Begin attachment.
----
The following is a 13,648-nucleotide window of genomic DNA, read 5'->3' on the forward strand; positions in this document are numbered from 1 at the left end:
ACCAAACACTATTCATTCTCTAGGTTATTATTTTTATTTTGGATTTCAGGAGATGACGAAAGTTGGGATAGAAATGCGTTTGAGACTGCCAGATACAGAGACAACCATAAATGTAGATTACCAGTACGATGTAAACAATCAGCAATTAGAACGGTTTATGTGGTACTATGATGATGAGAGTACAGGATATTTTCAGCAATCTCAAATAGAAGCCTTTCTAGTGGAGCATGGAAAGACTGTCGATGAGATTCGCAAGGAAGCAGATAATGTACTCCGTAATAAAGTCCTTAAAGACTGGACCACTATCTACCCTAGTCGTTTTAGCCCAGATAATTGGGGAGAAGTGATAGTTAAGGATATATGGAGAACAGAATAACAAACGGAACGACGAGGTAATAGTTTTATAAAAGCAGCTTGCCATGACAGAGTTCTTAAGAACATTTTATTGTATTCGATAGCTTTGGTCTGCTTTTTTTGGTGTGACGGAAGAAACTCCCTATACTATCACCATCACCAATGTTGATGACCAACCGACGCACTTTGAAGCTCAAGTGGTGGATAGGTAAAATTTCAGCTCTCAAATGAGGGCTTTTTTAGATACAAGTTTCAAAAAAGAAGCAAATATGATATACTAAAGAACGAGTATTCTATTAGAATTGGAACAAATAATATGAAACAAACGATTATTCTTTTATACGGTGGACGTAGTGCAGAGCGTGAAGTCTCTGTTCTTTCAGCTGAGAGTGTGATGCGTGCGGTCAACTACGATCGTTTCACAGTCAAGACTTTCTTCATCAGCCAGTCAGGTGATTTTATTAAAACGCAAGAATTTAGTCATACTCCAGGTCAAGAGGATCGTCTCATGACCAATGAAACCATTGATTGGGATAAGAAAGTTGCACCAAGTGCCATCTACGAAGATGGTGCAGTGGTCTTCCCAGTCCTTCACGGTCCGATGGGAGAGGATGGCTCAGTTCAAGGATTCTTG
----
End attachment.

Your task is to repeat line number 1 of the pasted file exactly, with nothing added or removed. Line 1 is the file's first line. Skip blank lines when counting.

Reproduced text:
The following is a 13,648-nucleotide window of genomic DNA, read 5'->3' on the forward strand; positions in this document are numbered from 1 at the left end: